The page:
These days, news of food contamination doesn't just unfold — it explodes. Take the recent pet food scare: In a matter of hours, word of pet deaths and illnesses evolved into a multimedia blitz of information, racing across the nation's airwaves, presses and blogospheres. Such explosions sow both awareness and uneasiness, and sometimes panic as well. Retailers pull mass quantities of product, and consumers often avoid an entire category. Even after the direct source of a contamination ...

REGISTER TO VIEW THIS ARTICLE - Register for a Free Account

WhyRegisterfor FREE?

Registering for content on Supermarket News will give youINSTANTaccess to invaluable articles and media content that industry professionals rely on. You will have access to our special reports, feature articles, and industry analysis. It’sFREE, easy and quick. What are you waiting for!In addition you will also receive a complimentary copy of SN's salary survey sent to you by email.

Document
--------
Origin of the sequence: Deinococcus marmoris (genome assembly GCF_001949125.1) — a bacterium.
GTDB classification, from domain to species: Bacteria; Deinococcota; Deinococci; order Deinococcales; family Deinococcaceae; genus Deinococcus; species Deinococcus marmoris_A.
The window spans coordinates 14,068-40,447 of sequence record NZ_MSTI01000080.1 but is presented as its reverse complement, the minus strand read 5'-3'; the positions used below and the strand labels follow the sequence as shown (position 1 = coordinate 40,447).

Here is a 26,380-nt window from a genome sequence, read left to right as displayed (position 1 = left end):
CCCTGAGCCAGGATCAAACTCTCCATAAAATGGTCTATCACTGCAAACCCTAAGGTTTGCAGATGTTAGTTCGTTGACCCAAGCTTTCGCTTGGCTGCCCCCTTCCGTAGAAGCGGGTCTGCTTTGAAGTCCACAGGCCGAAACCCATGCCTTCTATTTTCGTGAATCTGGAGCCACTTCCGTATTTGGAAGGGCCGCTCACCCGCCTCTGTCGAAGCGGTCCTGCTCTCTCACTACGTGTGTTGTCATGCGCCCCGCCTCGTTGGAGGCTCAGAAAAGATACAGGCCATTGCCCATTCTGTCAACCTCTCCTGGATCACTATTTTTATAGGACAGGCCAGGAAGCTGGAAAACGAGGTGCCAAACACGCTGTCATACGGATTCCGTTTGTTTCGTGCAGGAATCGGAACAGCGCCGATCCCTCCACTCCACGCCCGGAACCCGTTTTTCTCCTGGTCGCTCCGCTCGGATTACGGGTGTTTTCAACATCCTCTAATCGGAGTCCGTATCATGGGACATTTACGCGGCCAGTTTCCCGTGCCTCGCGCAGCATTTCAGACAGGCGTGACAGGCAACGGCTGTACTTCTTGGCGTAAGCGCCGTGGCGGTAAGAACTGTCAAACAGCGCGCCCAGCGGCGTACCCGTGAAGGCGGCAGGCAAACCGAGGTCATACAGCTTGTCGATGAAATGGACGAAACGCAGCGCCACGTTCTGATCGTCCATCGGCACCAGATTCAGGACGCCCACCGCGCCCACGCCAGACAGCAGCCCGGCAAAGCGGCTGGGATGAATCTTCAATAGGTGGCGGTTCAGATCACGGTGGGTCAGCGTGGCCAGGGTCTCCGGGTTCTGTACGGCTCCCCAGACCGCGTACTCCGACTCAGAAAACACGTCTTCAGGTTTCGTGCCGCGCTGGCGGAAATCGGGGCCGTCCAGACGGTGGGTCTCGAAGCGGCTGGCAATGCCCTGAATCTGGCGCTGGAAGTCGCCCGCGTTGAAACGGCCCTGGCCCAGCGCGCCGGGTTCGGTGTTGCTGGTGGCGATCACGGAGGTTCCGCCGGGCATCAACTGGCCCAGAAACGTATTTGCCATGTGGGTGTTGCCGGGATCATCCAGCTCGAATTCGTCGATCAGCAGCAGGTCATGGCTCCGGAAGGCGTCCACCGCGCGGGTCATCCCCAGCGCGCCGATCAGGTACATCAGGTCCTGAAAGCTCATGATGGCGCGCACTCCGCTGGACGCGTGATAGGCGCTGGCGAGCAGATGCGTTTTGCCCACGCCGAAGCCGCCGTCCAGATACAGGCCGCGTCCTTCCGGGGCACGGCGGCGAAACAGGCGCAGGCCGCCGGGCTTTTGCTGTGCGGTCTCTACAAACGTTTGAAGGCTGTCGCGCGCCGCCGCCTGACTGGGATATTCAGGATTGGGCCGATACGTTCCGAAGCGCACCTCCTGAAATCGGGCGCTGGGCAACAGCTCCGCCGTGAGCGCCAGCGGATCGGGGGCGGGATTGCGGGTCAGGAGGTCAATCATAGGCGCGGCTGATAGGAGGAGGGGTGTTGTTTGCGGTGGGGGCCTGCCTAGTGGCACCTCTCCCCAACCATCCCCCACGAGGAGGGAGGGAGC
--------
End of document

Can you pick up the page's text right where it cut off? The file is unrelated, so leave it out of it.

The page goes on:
Click here to read the FAQ page if you have any questions (opens in a new window)

Attention Paid Print Subscribers: While you have already been grantedfreeaccess to SNwe ask that youregister now.We promise it will only take a few minutes! Or visit your profile and add your print magazine account number and zip code.

Already registered? here.